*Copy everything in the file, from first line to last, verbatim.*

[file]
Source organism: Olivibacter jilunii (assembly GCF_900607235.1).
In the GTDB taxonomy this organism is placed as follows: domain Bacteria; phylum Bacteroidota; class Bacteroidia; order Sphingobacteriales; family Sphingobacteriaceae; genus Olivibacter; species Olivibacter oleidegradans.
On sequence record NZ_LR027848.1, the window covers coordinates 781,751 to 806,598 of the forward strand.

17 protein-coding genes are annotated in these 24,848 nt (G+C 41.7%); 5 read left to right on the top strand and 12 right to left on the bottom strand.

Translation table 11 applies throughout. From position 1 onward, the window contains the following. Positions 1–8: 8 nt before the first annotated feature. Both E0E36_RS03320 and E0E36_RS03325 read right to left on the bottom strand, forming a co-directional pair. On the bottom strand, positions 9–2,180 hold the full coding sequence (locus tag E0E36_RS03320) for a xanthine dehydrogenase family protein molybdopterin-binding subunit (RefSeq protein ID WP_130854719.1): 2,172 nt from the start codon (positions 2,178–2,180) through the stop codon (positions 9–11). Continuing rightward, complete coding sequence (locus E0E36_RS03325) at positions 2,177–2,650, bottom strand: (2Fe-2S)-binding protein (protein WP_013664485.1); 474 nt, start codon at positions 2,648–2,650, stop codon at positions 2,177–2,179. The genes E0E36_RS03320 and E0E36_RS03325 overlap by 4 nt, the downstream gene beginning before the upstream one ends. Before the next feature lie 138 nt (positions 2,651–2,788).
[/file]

Source organism: Olivibacter jilunii (assembly GCF_900607235.1).
In the GTDB taxonomy this organism is placed as follows: domain Bacteria; phylum Bacteroidota; class Bacteroidia; order Sphingobacteriales; family Sphingobacteriaceae; genus Olivibacter; species Olivibacter oleidegradans.
On sequence record NZ_LR027848.1, the window covers coordinates 781,751 to 806,598 of the forward strand.

17 protein-coding genes are annotated in these 24,848 nt (G+C 41.7%); 5 read left to right on the top strand and 12 right to left on the bottom strand.

Translation table 11 applies throughout. From position 1 onward, the window contains the following. Positions 1–8: 8 nt before the first annotated feature. Both E0E36_RS03320 and E0E36_RS03325 read right to left on the bottom strand, forming a co-directional pair. On the bottom strand, positions 9–2,180 hold the full coding sequence (locus tag E0E36_RS03320) for a xanthine dehydrogenase family protein molybdopterin-binding subunit (RefSeq protein ID WP_130854719.1): 2,172 nt from the start codon (positions 2,178–2,180) through the stop codon (positions 9–11). Continuing rightward, complete coding sequence (locus E0E36_RS03325) at positions 2,177–2,650, bottom strand: (2Fe-2S)-binding protein (protein WP_013664485.1); 474 nt, start codon at positions 2,648–2,650, stop codon at positions 2,177–2,179. The genes E0E36_RS03320 and E0E36_RS03325 overlap by 4 nt, the downstream gene beginning before the upstream one ends. Before the next feature lie 138 nt (positions 2,651–2,788).